This year my family and I decided to head up to the Galloway Forest in Scotland for our Summer holiday. All previous visits to Scotland for me have been pre midge season so an I expected some midge action during an August visit. I've had my eye on a homemade insect repellent 'recipe' for some time and decided that I would try and make it with a view to giving it a go one evening. It is from a Woodland Ways blog and I'll let them take the credit via this link here but I've laid out how I found making it with a few observations along the way...Notably how I got in Midgeville with it!
I started out gathering the required amount and combination of plants required and had to make a substitution at this early stage. One active ingredient is tansy and I couldn't source any so I substituted it for yarrow which is another plant with known anti insect properties and you may remember Ray Mears applying crushed yarrow leaves to his skin to ward off the beasties when in Belarus. I was collecting and drying the plants as I sourced them but I think I was up to, and maybe a little over what was required but not by much.
Once I'd got enough I used a small blitzing attachment on my kitchen blender to make it into a rough powder and then bagged and sealed it. The bag looks a bit suspicious don't you think?
This mix was then put in a saucepan and the recommended oil added. It was gently warmed and it gently bubbled a bit like porridge but looked very similar to homemade mint sauce.
And then to a muslin jam bag to separate the infused oil. I put 250ml of oil in at the start and managed to retrieve 125ml back, even when wringing the muslin hard.
Then to the next lot of oil needed, distilled oil. I mixed the distillation of the two needed together and did it using a homemade hobo stove.
I used a honey stove to light some barbecue briquettes using a honey stove and then transferred them to the hobo stove (which ironically is made from a couple of converted barbecue lighters). The larger syrup tin was kept close to the smaller collecting tin by being wrapped in foil to keep them aligned and the briquette ash out. The briquettes were allowed to burn out before the two tins were moved.
Success. There wasn't much oil from this so I did a repeat to generate some more. All the ingredients were now ready to be united.
The beeswax was shaved into a weighing scale and the syringe was used to measure the equivalent volume of water into a plastic container to give me an idea how much distilled oil to add. Not the best likeness, water and gloopy oil, but I think I was just under the stated amount.
I used a small gas barbecue to warm the beeswax outside with one of the ingredients in the background (I should really have melted it before adding the other ingredients). Be warned, if you heat beeswax on it's own it can spit and sticks like crazy to surfaces. Once the beeswax had melted I checked the repellent's constancy on a piece of old foil like checking for a setting point of jam.
I saved enough for a potential good usage in Scotland and still had a fair amount left so I had a light bulb moment and chucked the greenery back in, which technically had about 125 ml of unretrieved oil in it, added a small block of candle wax to save adding more beeswax and poured the chunky mixture into a jar with a suspended, and plaited, jute wick. Viola, an anti bug candle.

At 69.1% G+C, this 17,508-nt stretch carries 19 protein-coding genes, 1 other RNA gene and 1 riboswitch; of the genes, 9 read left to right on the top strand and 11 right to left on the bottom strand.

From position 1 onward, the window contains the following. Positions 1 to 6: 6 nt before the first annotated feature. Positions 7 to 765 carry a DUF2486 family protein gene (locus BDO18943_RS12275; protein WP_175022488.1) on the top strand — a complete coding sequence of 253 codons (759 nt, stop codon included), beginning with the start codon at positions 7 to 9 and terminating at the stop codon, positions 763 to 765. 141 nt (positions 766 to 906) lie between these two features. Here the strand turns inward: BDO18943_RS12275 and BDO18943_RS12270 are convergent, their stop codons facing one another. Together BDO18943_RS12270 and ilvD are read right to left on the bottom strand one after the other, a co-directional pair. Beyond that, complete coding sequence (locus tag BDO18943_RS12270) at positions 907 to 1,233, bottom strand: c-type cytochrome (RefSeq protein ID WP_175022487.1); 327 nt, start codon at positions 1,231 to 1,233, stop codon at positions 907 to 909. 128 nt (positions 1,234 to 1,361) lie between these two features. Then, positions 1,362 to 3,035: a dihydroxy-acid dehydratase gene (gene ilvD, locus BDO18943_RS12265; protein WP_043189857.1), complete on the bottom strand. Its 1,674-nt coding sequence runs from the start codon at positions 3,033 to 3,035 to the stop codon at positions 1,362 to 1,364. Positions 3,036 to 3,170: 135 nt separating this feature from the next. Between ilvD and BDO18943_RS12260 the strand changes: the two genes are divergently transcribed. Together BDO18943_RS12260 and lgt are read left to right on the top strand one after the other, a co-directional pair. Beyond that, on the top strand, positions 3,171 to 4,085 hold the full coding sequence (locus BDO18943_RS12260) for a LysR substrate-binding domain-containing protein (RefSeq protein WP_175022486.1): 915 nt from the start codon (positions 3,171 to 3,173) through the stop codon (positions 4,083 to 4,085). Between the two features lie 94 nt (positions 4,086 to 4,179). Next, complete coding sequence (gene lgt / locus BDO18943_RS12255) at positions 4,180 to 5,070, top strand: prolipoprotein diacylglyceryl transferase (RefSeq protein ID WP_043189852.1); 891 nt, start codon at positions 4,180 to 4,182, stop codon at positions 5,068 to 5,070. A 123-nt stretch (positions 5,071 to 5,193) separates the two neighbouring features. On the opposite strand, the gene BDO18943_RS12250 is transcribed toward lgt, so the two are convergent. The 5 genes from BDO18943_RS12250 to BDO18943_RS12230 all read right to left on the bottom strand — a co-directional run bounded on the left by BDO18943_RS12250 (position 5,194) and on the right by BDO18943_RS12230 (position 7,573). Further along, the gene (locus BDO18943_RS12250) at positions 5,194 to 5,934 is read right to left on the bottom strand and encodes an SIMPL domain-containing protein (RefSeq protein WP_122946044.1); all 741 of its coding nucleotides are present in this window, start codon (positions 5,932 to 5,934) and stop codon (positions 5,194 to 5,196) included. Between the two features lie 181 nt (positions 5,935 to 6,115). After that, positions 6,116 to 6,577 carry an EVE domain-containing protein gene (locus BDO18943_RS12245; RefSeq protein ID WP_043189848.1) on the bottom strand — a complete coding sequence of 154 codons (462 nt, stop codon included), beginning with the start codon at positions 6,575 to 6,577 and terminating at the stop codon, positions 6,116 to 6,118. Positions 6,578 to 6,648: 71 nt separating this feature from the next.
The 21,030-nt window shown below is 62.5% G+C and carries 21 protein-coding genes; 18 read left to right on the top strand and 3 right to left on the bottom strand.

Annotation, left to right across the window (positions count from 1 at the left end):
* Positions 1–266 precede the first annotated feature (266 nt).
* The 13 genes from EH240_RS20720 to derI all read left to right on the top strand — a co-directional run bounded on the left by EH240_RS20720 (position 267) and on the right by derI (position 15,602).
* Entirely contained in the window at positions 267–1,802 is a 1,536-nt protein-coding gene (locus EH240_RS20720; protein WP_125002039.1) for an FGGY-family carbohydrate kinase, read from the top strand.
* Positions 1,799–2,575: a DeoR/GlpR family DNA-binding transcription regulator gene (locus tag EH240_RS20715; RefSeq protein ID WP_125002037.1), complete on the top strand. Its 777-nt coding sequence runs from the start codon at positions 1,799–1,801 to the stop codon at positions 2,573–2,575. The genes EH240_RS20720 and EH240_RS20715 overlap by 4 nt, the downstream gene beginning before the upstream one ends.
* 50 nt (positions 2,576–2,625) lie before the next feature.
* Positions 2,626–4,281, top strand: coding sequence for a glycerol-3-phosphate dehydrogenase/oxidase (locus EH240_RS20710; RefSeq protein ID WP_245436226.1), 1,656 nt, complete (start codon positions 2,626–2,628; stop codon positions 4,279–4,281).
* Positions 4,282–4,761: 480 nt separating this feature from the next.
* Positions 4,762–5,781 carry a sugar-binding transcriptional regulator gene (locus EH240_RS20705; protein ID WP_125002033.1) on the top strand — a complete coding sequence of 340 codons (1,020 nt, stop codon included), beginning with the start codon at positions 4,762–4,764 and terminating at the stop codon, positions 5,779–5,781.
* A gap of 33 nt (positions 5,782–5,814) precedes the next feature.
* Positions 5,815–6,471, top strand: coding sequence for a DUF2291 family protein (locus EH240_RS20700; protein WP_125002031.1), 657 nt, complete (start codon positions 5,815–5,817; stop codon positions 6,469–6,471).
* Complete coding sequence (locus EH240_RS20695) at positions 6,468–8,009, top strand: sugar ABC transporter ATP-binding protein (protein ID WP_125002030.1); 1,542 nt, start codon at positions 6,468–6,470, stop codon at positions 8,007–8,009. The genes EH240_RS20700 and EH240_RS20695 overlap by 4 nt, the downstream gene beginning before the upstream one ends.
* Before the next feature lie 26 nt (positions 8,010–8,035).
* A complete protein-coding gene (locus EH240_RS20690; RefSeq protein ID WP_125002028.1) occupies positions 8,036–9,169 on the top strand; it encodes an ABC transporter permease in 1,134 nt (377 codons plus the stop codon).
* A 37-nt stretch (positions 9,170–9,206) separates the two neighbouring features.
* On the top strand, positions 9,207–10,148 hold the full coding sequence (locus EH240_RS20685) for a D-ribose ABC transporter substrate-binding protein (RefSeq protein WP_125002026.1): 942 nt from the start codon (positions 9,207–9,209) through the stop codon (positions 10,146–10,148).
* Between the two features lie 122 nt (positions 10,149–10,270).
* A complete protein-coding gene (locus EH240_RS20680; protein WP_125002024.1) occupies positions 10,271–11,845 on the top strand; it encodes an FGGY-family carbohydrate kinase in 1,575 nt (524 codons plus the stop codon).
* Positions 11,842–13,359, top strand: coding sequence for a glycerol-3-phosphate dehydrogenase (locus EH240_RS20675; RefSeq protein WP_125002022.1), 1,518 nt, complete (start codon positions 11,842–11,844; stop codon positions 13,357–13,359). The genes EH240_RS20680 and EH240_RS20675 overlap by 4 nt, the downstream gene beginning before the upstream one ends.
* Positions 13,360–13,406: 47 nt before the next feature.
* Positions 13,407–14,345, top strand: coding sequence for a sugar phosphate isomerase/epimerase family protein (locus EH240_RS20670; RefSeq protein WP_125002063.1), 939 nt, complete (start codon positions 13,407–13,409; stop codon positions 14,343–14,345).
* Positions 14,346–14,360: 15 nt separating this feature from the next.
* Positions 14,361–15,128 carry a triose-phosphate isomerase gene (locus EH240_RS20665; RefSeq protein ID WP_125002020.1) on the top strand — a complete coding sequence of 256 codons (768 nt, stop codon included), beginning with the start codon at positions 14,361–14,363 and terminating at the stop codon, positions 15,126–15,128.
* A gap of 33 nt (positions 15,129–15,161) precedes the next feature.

The above picture shows the tidied up candle and you can also see that the mix is set by looking at the inner rim of the jar. I wondered if it's just a little over set at this stage and may need warming in my hands or water first. I'll find out in the test.
One thing I did test was the burn capability of the candle wax. I set fire to the kitchen roll which I'd cleaned the jar up with and it burnt and burnt with only a little amount of wax on it which boded well.
So to the test. I am holidaying on the edge of Galloway Forest on a property with a small stream running through it so I decided to test it whilst sitting out having a drink one evening. The distilled oil really bossed the dried greenery and I sat away from folk as it was rather strong (but not unpleasant). If you've ever smelt the distilled oil used you'll know that it has a sort of camp fire smoke smell.
I'd pondered earlier if it was set a little too hard. Well it is a tad if I'm honest, but not by much because running my finger over it warmed it to a usable consistency. If you look closely at the flame on the candle you can clearly see the dark oily smoke coming off which was reassuring.
So if you are wondering if the midges came out to play...Er, yes! I tried it on more than one night and as I was using a homemade, and therefore un-tested repellent, I was acutely aware of the airborne beasties.
I'm pleased to report that I am bite free to this point. Now I'm not someone who gets overly bitten as a rule, and sitting near my midge magnet wife may have slewed things but I'd be happy to use this in the slightly less midgetastic England where I live. The only thing to point out is that it does linger on clothing, but equally, if you are round a fire then a smokey smelling fleece isn't going to matter. Here's the link again to the Woodland Ways blog page if you fancy a crack at making it.
And if plan A hadn't worked I had a plan B...